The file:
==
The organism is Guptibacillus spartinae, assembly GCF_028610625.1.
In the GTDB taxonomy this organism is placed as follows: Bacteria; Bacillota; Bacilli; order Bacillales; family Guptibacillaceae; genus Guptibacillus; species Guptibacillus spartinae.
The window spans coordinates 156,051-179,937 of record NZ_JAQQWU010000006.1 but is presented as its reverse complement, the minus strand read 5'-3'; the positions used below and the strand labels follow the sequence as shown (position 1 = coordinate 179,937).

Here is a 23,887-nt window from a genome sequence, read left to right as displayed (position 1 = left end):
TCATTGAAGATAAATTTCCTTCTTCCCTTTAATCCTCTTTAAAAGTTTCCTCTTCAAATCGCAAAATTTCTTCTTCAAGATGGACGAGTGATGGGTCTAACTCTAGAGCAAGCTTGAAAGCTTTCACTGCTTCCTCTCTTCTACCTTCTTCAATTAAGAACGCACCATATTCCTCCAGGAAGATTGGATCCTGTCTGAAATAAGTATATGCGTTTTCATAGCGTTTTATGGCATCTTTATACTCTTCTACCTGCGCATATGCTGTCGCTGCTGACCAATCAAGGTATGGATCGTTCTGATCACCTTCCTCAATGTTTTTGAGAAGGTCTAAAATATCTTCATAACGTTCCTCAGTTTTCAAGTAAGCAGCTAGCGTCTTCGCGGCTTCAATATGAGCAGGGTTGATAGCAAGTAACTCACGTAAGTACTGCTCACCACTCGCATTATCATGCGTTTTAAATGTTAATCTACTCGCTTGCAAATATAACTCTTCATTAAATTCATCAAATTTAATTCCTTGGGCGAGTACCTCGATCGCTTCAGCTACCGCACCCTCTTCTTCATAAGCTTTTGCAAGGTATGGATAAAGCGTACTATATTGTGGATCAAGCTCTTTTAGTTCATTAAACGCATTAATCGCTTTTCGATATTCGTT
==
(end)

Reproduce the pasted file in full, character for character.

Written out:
The organism is Guptibacillus spartinae, assembly GCF_028610625.1.
In the GTDB taxonomy this organism is placed as follows: Bacteria; Bacillota; Bacilli; order Bacillales; family Guptibacillaceae; genus Guptibacillus; species Guptibacillus spartinae.
The window spans coordinates 156,051-179,937 of record NZ_JAQQWU010000006.1 but is presented as its reverse complement, the minus strand read 5'-3'; the positions used below and the strand labels follow the sequence as shown (position 1 = coordinate 179,937).

Here is a 23,887-nt window from a genome sequence, read left to right as displayed (position 1 = left end):
TCATTGAAGATAAATTTCCTTCTTCCCTTTAATCCTCTTTAAAAGTTTCCTCTTCAAATCGCAAAATTTCTTCTTCAAGATGGACGAGTGATGGGTCTAACTCTAGAGCAAGCTTGAAAGCTTTCACTGCTTCCTCTCTTCTACCTTCTTCAATTAAGAACGCACCATATTCCTCCAGGAAGATTGGATCCTGTCTGAAATAAGTATATGCGTTTTCATAGCGTTTTATGGCATCTTTATACTCTTCTACCTGCGCATATGCTGTCGCTGCTGACCAATCAAGGTATGGATCGTTCTGATCACCTTCCTCAATGTTTTTGAGAAGGTCTAAAATATCTTCATAACGTTCCTCAGTTTTCAAGTAAGCAGCTAGCGTCTTCGCGGCTTCAATATGAGCAGGGTTGATAGCAAGTAACTCACGTAAGTACTGCTCACCACTCGCATTATCATGCGTTTTAAATGTTAATCTACTCGCTTGCAAATATAACTCTTCATTAAATTCATCAAATTTAATTCCTTGGGCGAGTACCTCGATCGCTTCAGCTACCGCACCCTCTTCTTCATAAGCTTTTGCAAGGTATGGATAAAGCGTACTATATTGTGGATCAAGCTCTTTTAGTTCATTAAACGCATTAATCGCTTTTCGATATTCGTT